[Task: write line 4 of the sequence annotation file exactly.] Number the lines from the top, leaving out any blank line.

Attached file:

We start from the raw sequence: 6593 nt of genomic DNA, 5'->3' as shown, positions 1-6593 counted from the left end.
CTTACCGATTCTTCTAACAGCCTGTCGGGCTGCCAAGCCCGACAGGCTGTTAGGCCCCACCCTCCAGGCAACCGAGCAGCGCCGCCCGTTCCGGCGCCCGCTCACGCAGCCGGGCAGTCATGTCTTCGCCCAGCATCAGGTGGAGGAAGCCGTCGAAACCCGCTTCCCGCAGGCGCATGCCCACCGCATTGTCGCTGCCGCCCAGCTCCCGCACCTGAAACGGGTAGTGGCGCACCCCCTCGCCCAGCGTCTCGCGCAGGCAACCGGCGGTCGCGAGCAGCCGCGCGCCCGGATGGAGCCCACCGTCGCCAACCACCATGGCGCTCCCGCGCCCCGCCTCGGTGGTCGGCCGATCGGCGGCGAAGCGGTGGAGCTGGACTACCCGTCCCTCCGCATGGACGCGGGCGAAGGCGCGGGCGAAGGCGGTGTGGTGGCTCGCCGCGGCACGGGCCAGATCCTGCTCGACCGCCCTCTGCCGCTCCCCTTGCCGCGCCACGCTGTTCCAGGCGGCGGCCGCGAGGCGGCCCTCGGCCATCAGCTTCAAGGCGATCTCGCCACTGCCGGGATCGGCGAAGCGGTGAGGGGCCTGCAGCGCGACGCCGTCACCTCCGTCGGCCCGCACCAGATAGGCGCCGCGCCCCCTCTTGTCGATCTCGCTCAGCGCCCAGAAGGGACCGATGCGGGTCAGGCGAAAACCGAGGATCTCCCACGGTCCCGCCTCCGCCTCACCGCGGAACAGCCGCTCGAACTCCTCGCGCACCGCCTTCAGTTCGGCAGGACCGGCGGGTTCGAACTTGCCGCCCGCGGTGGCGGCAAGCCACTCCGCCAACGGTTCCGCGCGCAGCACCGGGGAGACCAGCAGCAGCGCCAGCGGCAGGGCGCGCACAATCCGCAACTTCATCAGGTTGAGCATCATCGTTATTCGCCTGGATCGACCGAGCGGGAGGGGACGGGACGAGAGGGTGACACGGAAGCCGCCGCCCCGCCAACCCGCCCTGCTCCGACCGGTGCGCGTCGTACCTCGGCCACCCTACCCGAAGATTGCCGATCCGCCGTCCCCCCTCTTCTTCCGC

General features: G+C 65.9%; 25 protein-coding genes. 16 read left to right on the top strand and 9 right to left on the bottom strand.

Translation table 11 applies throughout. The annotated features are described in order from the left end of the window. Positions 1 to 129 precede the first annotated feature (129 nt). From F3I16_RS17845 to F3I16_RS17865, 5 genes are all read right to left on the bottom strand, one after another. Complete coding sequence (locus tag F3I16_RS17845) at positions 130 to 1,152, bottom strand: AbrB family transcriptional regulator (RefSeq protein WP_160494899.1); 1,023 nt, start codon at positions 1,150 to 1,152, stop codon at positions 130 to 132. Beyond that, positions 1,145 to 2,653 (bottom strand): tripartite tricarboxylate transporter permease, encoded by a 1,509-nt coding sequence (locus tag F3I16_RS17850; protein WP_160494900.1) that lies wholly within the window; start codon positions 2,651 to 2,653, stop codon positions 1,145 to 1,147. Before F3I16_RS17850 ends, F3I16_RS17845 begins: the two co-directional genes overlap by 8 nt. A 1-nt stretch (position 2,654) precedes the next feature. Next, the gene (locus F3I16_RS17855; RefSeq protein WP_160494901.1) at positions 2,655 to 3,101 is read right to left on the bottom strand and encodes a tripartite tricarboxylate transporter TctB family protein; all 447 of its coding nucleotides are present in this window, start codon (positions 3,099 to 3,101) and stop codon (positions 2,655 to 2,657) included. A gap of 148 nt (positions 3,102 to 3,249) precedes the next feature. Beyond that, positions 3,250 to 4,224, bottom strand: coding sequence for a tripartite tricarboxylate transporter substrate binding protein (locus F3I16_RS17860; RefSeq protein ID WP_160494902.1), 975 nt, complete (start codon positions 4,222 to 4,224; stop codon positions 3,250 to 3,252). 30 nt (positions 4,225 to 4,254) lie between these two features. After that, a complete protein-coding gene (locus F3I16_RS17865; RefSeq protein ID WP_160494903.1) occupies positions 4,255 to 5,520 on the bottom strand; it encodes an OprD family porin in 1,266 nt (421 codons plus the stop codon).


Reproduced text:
Translation table 11 applies throughout. The annotated features are described in order from the left end of the window. Positions 1 to 129 precede the first annotated feature (129 nt). From F3I16_RS17845 to F3I16_RS17865, 5 genes are all read right to left on the bottom strand, one after another. Complete coding sequence (locus tag F3I16_RS17845) at positions 130 to 1,152, bottom strand: AbrB family transcriptional regulator (RefSeq protein WP_160494899.1); 1,023 nt, start codon at positions 1,150 to 1,152, stop codon at positions 130 to 132. Beyond that, positions 1,145 to 2,653 (bottom strand): tripartite tricarboxylate transporter permease, encoded by a 1,509-nt coding sequence (locus tag F3I16_RS17850; protein WP_160494900.1) that lies wholly within the window; start codon positions 2,651 to 2,653, stop codon positions 1,145 to 1,147. Before F3I16_RS17850 ends, F3I16_RS17845 begins: the two co-directional genes overlap by 8 nt. A 1-nt stretch (position 2,654) precedes the next feature. Next, the gene (locus F3I16_RS17855; RefSeq protein WP_160494901.1) at positions 2,655 to 3,101 is read right to left on the bottom strand and encodes a tripartite tricarboxylate transporter TctB family protein; all 447 of its coding nucleotides are present in this window, start codon (positions 3,099 to 3,101) and stop codon (positions 2,655 to 2,657) included. A gap of 148 nt (positions 3,102 to 3,249) precedes the next feature. Beyond that, positions 3,250 to 4,224, bottom strand: coding sequence for a tripartite tricarboxylate transporter substrate binding protein (locus F3I16_RS17860; RefSeq protein ID WP_160494902.1), 975 nt, complete (start codon positions 4,222 to 4,224; stop codon positions 3,250 to 3,252). 30 nt (positions 4,225 to 4,254) lie between these two features. After that, a complete protein-coding gene (locus F3I16_RS17865; RefSeq protein ID WP_160494903.1) occupies positions 4,255 to 5,520 on the bottom strand; it encodes an OprD family porin in 1,266 nt (421 codons plus the stop codon).